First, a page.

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Cultural translation part 2

Read this article, which continues the discussion of cultural associations and translation.

When we talk of cultural translation, we often refer to phenomena which go beyond language.

To understand cultural translation we must think of what we mean by culture. Below you will find some key definitions and a discussion of what they mean for the practice of translation.

In a way, we could say that all translation is ‘cultural translation’, since language is a cultural practice: one of the key ways in which cultures are created, expressed, and understood (or misunderstood).

In the 1990s, translation scholars proposed what is now known as ‘the cultural turn’ in translation studies, insisting that to understand how translation works we need to think of it as a cultural operation, a tool that allows us to move not just between languages but also between cultures. Besides the Source text and the Target Text, the Source Language and the Target Language, we also need to think of the Source Culture and the Target Culture (S. Bassnett, Translation Studies, 1980).

Culture is a complex term, however. It might be interpreted as ‘high culture’, or ‘Culture with a capital C’, that is the kind of knowledge that is acquired through formal education. When it is used in connection with translation, however, ‘culture’ is usually understood in a different sense, developed mostly in social sciences such as ethnography and anthropology. The definitions below provide a good picture of what ‘culture’ means in this sense:

The ways of people. – Robert Lado
Integrated system of learned behaviour patterns which are characteristic of the members of a society and which are not the result of biological inheritance. – E. Adamson Hoebel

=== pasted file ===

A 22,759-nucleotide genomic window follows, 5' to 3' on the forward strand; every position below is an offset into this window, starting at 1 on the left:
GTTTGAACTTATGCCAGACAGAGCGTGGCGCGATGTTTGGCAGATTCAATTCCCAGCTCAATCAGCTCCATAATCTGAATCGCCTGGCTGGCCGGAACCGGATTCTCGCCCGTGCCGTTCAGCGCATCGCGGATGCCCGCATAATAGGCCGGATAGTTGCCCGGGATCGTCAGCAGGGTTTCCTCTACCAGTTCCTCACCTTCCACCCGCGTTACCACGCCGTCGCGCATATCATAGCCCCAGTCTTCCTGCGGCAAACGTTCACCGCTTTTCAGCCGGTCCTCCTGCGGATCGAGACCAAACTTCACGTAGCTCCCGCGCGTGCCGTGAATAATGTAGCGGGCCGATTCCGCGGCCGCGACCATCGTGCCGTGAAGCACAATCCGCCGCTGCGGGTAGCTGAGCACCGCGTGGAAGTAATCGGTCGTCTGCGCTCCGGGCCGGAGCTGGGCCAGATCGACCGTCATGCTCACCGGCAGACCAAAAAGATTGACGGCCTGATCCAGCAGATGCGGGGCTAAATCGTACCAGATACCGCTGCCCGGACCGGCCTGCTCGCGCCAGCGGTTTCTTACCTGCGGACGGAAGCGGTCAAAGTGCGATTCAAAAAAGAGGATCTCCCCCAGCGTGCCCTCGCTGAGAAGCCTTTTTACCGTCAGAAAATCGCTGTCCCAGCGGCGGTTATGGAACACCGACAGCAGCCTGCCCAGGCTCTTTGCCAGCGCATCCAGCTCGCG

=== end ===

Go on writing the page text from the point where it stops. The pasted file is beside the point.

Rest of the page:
The ideas and the standards we have in common. – Ruth Benedict
The whole complex of traditional behaviour which has been developed by the human race and is successively learned by each generation. – Margaret Mead
The shared patterns of behaviors and interaction, cognitive constructs, and affective understanding that are learned through a process of socialization. – University of Minnesota Center for Advanced Research on Language Acquisition

(Source: M.A. Bancroft, S. García Beyaert, K. Allen, G. Carriero-Contreras, D. Socarrás-Estrada, The Community Interpreter: An International Textbook, p. 246)

If we think of culture in this way, it is very much part of our everyday lives. And translation is a key process for all kinds of cultural communication: both within one language (intralingual translation) and across different ones (interlingual translation).

Culture, understood in this way, can also be a set of behaviours, including specific language conventions and habits, associated with a particular activity or profession, from sport to law or medicine.

Tip: for a humorous example of how translation can work between registers of the same language and be linked to a specific context or profession, try watching this video of Barack Obama and his ‘anger translator’.

When we consider the cultural dimension of communication, we can also see that translation is a layered, complex activity: often, for instance, interlingual translation between languages can be combined with specialist translation, for instance when translating a legal text into the language of a country whose legal system differs substantially from that of the Source Text.

In the next step we will look at localisation as a form of cultural translation.

© Cardiff University
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Working with Translation: Theory and Practice

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